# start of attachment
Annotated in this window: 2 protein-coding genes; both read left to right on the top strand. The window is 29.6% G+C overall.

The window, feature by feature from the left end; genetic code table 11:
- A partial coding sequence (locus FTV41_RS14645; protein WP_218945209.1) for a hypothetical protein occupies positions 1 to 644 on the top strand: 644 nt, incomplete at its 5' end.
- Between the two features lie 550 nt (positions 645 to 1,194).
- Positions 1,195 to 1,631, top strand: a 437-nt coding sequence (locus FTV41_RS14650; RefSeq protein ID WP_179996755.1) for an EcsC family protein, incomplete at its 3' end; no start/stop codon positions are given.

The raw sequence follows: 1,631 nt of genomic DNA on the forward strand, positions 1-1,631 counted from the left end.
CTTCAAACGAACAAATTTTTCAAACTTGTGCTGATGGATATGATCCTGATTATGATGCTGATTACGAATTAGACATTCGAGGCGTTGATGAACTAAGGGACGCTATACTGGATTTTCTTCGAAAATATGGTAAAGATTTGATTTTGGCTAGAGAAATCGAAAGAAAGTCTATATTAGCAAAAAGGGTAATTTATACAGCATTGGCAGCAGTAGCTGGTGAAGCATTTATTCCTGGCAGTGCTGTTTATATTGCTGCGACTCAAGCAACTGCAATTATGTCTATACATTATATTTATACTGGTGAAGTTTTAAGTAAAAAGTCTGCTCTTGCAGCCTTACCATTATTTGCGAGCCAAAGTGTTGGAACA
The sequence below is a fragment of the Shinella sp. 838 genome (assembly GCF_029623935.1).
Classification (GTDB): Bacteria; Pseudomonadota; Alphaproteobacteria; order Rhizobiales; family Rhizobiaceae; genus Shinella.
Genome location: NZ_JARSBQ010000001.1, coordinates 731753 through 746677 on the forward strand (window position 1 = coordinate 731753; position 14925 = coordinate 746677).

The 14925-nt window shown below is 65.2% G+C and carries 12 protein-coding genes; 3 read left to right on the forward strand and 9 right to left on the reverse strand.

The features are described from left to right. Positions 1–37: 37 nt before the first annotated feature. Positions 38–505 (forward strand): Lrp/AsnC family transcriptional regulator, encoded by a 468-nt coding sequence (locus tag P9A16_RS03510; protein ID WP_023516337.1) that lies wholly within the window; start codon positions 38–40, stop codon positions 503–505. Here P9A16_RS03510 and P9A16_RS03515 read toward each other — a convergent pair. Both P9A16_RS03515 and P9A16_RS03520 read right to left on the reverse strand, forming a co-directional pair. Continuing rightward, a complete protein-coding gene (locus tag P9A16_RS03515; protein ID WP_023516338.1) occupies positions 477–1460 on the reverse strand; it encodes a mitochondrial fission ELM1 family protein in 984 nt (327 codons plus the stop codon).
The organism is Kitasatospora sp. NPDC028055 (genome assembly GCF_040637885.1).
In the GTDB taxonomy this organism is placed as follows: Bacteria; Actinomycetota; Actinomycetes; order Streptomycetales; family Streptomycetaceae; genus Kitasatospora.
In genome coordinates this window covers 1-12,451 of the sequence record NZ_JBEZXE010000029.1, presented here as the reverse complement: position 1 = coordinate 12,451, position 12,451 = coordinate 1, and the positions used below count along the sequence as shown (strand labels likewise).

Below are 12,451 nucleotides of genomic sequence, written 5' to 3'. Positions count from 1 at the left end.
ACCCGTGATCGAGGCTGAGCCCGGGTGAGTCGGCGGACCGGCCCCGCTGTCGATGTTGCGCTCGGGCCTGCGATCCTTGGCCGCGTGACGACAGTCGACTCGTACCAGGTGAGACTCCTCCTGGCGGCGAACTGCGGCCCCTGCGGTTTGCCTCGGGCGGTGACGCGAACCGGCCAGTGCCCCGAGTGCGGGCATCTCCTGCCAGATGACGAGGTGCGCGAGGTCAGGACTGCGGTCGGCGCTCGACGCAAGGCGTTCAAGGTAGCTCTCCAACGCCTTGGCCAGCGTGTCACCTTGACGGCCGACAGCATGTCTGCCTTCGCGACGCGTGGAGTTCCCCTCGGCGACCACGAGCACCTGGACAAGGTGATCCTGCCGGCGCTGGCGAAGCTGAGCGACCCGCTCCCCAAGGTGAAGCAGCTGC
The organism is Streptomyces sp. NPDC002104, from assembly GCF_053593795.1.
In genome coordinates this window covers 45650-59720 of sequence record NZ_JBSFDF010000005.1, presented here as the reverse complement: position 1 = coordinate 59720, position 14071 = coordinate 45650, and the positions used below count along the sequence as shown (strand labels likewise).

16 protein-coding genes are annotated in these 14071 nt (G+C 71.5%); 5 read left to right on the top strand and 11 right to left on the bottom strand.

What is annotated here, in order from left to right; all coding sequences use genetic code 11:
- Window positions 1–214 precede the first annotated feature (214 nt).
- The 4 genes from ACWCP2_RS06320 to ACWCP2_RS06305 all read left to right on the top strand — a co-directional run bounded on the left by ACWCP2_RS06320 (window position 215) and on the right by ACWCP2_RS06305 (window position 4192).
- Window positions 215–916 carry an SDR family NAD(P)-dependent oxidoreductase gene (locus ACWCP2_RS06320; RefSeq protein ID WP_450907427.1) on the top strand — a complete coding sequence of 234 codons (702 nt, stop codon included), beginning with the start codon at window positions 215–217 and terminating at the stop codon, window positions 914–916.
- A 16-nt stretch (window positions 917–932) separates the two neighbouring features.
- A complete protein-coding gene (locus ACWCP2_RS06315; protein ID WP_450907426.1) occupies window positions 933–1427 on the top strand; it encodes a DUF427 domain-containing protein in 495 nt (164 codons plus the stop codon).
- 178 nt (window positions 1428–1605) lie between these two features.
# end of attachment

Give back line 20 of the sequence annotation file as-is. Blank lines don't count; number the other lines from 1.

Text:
16 protein-coding genes are annotated in these 14071 nt (G+C 71.5%); 5 read left to right on the top strand and 11 right to left on the bottom strand.